Don’t worry about the specific structure of this for now. You can cut and paste
this text verbatim into your own passage. But you should do two things: (1)
change the text between the quotes (
name_of_passage) to the name of the
passage in your own story that you want to check for (e.g.,
Ghost Lake); and
(2) change the text in between the lines beginning with
<< to text of your
own devising. This text will only show up in your game if the player has
visited the passage named in between the quotes.
Make sure to keep the backslashes (
\) as-is. If you leave them out, you’ll see extra empty lines around where the conditional text would have shown up.
Here’s the change I made to our example game:
Now, if the player chooses to visit Ghost Lake during their playthrough, they’ll see this at the end of the game:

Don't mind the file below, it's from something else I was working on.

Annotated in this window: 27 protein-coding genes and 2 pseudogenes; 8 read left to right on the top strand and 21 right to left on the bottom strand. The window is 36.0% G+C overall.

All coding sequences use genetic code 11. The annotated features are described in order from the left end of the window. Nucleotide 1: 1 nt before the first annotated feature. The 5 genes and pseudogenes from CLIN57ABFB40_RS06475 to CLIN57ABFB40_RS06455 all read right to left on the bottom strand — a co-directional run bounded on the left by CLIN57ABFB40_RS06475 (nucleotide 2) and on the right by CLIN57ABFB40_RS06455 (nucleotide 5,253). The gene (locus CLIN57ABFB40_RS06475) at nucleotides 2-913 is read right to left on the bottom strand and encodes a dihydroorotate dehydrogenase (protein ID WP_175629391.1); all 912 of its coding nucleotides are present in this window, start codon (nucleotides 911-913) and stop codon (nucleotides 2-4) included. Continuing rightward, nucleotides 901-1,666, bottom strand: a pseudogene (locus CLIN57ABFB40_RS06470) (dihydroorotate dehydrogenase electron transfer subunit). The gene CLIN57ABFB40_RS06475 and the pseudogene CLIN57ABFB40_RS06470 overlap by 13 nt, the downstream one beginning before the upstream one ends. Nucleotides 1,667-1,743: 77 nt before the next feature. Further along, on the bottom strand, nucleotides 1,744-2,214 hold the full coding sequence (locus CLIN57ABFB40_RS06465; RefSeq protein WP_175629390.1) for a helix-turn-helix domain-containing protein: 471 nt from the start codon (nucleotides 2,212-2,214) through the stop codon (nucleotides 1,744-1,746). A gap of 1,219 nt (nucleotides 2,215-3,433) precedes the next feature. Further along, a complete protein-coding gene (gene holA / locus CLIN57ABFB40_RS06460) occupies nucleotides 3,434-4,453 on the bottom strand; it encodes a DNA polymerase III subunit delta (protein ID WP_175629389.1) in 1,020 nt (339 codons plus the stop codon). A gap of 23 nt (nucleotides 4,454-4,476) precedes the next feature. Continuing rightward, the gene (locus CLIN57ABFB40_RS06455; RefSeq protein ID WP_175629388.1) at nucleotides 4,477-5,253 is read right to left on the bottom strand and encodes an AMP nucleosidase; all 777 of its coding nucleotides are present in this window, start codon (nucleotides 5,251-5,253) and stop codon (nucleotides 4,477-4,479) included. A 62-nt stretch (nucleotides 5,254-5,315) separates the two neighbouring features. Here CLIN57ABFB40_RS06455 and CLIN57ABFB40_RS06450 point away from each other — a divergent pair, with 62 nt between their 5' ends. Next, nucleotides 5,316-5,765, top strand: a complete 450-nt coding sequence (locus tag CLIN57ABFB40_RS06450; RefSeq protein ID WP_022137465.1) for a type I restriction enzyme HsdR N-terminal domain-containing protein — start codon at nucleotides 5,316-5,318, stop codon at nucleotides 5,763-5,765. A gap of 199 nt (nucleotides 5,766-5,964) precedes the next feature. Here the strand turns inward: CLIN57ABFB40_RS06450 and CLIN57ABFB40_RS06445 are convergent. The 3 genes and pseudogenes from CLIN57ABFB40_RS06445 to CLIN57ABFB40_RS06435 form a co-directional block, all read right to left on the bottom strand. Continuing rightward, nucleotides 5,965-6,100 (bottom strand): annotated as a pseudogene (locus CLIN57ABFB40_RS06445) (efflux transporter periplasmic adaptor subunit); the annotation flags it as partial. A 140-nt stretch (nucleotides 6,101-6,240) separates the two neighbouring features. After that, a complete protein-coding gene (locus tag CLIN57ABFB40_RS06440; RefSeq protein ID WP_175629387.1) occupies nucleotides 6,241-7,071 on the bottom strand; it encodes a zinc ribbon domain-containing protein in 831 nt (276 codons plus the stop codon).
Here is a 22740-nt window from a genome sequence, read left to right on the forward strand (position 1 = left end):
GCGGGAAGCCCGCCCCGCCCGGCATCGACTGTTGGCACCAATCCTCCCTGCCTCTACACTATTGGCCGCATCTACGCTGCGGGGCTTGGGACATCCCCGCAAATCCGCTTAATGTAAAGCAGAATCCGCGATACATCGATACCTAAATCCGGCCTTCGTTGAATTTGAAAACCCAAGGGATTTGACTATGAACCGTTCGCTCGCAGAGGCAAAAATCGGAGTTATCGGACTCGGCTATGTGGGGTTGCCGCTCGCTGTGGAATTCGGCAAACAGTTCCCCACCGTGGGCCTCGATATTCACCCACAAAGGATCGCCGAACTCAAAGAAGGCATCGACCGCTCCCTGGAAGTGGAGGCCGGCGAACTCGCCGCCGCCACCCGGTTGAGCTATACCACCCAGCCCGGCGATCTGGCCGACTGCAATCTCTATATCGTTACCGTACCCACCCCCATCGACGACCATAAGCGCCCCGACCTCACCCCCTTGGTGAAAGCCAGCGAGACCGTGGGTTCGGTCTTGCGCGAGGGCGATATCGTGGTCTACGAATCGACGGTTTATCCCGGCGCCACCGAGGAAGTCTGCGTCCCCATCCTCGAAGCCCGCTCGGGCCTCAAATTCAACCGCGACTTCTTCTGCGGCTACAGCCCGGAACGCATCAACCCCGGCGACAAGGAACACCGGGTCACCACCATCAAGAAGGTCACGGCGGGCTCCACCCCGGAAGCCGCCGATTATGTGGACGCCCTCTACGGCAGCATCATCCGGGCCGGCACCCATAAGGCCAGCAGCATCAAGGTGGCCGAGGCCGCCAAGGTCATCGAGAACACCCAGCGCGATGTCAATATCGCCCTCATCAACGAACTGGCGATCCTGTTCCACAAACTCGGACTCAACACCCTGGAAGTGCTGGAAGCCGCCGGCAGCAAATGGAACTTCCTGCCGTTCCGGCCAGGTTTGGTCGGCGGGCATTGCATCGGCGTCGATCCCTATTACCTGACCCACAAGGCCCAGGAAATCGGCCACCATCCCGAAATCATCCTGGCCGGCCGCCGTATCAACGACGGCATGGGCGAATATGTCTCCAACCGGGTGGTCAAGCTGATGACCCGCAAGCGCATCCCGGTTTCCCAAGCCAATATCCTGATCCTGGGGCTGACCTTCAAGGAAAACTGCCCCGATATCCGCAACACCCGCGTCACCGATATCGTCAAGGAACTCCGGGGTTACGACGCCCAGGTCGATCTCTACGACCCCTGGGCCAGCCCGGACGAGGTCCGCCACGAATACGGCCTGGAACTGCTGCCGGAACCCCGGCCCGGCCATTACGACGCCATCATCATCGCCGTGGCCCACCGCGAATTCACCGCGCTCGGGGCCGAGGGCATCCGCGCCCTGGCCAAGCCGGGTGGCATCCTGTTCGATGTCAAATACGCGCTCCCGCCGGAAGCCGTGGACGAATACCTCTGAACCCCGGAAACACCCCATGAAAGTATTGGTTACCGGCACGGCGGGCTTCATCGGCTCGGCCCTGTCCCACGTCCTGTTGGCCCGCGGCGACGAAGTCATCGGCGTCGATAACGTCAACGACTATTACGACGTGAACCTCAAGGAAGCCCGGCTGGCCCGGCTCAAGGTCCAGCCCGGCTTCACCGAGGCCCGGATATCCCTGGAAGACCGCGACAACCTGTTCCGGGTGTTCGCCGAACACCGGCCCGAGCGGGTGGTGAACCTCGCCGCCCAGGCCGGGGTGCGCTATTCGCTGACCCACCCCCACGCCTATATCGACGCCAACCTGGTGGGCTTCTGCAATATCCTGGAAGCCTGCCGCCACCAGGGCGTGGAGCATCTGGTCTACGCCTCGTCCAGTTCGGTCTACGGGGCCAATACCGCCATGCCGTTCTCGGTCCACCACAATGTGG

But if they don’t visit Ghost Lake, they’ll see this:
Of course, nothing is stopping you from including multiple
in the same page:
Twine supports much more sophisticated means of responding to the player’s
actions over the course of their playthrough (see the Wiki for a full
reference). But you can do surprisingly
sophisticated things (e.g., inventory puzzles) just using
Randomized text with
Text that says the same all the time is so 20th century (or earlier). Wouldn’t
it be great if our Twine game could show different text, randomly chosen,
every time someone played the game? It might be a good way to add flavor to
the game, and to provide incentive to play the game more than once. Fortunately,
Twine makes it easy to do just this with the
Here’s how it works. Cut and paste the following text into a passage in your game.
<<print either("this", "that", "yonder")>>
Again, don’t worry about the specifics of how this is structured—think of it